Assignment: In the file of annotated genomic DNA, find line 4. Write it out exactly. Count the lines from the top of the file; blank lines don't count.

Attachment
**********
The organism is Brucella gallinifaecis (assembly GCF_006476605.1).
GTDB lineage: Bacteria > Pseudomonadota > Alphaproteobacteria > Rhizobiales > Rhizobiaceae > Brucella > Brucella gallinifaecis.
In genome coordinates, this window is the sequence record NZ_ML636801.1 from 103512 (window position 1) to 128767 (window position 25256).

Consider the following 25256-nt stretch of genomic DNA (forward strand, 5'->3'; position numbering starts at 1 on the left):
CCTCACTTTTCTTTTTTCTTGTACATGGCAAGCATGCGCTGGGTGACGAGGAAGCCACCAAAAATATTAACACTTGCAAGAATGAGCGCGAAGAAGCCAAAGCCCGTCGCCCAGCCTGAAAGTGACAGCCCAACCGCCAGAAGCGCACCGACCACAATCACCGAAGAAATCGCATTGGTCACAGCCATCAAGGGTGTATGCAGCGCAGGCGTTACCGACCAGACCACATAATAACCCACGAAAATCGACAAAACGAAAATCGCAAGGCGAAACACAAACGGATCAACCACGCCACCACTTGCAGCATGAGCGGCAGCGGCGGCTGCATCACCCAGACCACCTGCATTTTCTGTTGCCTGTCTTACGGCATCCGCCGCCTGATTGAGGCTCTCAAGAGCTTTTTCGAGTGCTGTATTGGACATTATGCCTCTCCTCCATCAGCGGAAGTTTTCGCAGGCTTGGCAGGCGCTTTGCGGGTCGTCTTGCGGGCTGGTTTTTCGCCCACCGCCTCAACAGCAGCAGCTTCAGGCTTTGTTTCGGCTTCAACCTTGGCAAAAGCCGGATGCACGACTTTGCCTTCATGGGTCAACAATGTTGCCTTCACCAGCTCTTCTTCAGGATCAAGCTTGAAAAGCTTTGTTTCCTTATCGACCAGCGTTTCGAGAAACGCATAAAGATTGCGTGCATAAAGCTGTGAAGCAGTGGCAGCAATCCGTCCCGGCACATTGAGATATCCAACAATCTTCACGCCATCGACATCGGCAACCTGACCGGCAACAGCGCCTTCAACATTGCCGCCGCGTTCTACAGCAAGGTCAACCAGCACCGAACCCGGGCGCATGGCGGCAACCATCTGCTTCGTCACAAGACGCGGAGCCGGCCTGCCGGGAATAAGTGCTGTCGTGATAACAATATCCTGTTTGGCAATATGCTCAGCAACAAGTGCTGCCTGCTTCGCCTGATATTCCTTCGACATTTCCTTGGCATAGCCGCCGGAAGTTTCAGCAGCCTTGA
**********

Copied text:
Consider the following 25256-nt stretch of genomic DNA (forward strand, 5'->3'; position numbering starts at 1 on the left):